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Titanfall review
Quinn Levandoski


Jump, Forest, Jump!

I Get Along With a Little Help From My Friends

Titanfall, being a game completely devoted to its online multiplayer, needed to hit it out of the park and give fans a reason to stick with it over the multitude of other multiplayer shooters out there. As weíve already discussed, Titanfall does a lot with its base gameplay, movement, and premise to be varying degrees of unique, but the core multiplayer experience- the game modes and mechanics- are a bit hit and miss.

The game throws in a bunch of AI enemies to make the battlefield seem more alive. The thing is, theyíre dumb. Really dumb. I wouldnít want them to be the same difficulty as a human player- I mean at that point just up the player count- but it would be nice to have them somewhat like creeps in MOBAs: they probably wonít come up and kill you by themselves, but with a little support theyíll do some damage if you donít pay attention. That doesnít happen here. You can literally walk up to them most of the time, kick them in the face (did I mention the melee is a jump kick? Itís totally a jump kick, and itís totally cooler than a knife jab), and walk away. I also have some issue with how many points theyíre worth. In the game modes that give you points for their death they wonít net you as much as killing a human, but itís a lot closer than it should be. But, again, itís not all bad. They succeed in making the battlefield feel more alive, and some of their animations, including fist brawls with enemy AI units and dragging their wounded into a building, are fun to see.

Ways to Play

Another thing that doesnít impress are the variety of game modes. There are a handful that boil down to versions of deathmatch and capture the flag, but nothing revolutionary. The only one that sticks out pits everyone in a Titan with only one life, and the last man standing wins. Titanfall does deliver crisp, clean, exciting matches within them, but with no true campaign, co-op, or even private matches, the offering seems a little stale.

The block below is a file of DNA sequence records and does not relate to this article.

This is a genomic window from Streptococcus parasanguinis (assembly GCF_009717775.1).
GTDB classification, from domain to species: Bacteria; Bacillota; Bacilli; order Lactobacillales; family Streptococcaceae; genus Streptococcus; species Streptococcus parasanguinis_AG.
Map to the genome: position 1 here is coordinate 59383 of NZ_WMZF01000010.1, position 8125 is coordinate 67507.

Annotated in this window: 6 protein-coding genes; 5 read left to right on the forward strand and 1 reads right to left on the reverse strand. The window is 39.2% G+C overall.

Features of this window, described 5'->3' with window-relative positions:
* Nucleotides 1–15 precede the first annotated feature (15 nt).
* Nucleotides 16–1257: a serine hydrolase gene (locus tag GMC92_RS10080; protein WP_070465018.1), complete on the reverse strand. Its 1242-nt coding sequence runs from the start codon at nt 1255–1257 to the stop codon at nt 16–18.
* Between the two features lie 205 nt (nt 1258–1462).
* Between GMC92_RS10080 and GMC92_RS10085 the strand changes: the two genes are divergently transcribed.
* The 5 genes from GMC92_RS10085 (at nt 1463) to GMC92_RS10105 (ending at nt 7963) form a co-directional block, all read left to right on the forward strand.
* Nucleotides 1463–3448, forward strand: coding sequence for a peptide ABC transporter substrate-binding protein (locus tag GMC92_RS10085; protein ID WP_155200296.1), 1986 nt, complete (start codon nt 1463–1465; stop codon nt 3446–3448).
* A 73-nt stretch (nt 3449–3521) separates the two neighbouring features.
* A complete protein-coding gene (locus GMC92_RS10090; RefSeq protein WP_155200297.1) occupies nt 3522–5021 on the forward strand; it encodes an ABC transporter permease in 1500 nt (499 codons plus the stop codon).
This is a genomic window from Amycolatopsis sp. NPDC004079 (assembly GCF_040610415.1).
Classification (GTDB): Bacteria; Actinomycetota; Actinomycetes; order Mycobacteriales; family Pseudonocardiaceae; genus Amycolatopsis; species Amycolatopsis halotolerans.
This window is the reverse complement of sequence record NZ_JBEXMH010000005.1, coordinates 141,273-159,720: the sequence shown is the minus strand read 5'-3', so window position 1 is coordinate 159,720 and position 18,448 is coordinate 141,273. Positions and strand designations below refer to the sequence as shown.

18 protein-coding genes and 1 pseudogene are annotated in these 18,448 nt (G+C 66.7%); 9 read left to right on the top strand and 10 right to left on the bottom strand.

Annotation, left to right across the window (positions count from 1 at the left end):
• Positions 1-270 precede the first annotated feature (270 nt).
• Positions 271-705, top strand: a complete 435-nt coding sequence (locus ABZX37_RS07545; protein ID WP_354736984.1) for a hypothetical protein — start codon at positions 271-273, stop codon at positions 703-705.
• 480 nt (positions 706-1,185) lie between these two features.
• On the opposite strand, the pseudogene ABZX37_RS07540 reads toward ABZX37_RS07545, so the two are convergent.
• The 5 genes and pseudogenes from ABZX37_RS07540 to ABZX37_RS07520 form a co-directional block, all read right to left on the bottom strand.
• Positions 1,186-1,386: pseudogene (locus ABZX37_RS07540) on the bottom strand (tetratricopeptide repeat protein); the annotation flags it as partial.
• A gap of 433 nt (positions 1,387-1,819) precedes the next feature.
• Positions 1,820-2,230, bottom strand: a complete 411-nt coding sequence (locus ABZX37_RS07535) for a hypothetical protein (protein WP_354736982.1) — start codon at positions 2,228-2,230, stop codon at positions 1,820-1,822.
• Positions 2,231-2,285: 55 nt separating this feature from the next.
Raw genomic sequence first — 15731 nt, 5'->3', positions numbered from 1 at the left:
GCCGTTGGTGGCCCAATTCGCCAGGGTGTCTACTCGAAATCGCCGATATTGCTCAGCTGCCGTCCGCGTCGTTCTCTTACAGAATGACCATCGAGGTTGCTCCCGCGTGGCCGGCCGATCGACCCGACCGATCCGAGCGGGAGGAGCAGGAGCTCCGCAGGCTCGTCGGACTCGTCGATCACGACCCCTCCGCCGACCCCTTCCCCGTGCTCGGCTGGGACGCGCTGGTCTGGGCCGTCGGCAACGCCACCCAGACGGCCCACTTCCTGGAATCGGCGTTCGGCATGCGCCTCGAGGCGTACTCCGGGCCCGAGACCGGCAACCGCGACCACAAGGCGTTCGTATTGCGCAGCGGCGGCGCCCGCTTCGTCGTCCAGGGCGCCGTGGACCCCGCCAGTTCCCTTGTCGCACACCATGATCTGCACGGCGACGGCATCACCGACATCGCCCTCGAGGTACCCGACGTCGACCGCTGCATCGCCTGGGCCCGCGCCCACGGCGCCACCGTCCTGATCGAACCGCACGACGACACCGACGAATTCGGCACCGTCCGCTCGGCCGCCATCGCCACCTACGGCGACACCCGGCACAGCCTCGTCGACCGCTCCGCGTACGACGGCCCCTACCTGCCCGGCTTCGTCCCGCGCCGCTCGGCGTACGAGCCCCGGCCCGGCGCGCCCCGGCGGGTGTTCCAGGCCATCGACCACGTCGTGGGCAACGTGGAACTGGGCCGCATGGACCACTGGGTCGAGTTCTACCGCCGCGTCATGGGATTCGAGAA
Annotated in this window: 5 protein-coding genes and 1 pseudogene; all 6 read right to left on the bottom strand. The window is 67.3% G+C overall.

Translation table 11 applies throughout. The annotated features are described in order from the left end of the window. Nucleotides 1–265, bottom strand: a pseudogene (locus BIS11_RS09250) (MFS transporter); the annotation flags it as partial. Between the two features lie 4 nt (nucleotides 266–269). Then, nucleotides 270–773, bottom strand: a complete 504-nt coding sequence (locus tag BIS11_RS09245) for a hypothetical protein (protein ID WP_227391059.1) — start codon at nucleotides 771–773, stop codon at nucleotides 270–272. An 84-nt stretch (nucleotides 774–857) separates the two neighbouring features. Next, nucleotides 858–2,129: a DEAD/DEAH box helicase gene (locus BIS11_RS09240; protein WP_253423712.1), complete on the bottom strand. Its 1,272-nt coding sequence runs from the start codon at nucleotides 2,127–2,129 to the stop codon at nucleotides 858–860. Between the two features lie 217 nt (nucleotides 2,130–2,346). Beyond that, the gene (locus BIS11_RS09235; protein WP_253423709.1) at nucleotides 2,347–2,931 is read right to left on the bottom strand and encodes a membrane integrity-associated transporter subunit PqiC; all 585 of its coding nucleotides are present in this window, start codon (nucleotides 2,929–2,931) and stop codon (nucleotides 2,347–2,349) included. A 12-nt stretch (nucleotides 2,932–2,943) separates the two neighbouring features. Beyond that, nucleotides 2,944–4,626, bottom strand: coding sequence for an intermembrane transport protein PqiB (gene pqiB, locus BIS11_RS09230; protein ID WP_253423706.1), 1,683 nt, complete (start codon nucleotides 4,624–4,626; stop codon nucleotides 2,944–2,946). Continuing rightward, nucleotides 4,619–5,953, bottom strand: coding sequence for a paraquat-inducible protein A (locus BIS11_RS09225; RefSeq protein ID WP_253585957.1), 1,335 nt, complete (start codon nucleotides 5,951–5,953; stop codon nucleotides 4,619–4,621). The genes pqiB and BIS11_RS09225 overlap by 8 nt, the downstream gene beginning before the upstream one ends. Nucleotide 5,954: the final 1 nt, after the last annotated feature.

That being said, every single match in the game feels absolutely epic in the truest sense of the word. Instead of just teleporting into the starting position of the map, players jump down from a drop-ship. Titans donít appear, they fall from the sky. Matches donít just end, the losers must try to evacuate to an escape ship with one life while the winners stop them. One of my absolute favorite things to do is either eject from my Titan or jump of its back, which doesnít just drop you off, but launches you extremely high into the air.

If played correctly you can maneuver your yourself to an advantageous landing spot, lay a few shots with you anti-Titan weapon, or look for another player who may have ejected at the same time. Itís awesome fun, and a great example of the game taking something that would often be ordinary and making it anything but.


Titanfall isnít a revolution. It will not change the very foundation of first person shooters. It is, however, an excellently balanced and polished FPS that does a great job of flooding your body with adrenaline. In the few days that Iíve had the game Iíve poured as much time in it as I was able to, and Iím absolutely going to pour in dozens and dozens more. It feels good, it plays well, itís just plain fun.

A few things hold it back from being a complete success, but these can largely be overlooked in favor of all the things the game does right. Never before has a game made four words fill me with such excitement and anticipation.

"Pilot, prepare for Titanfall."


fun score


Great sense of scale and action, tight controls, awesome parkour movement, and fantastic balance.


Disappointingly limited game modes, a very weak campaign, and no aesthetic customization.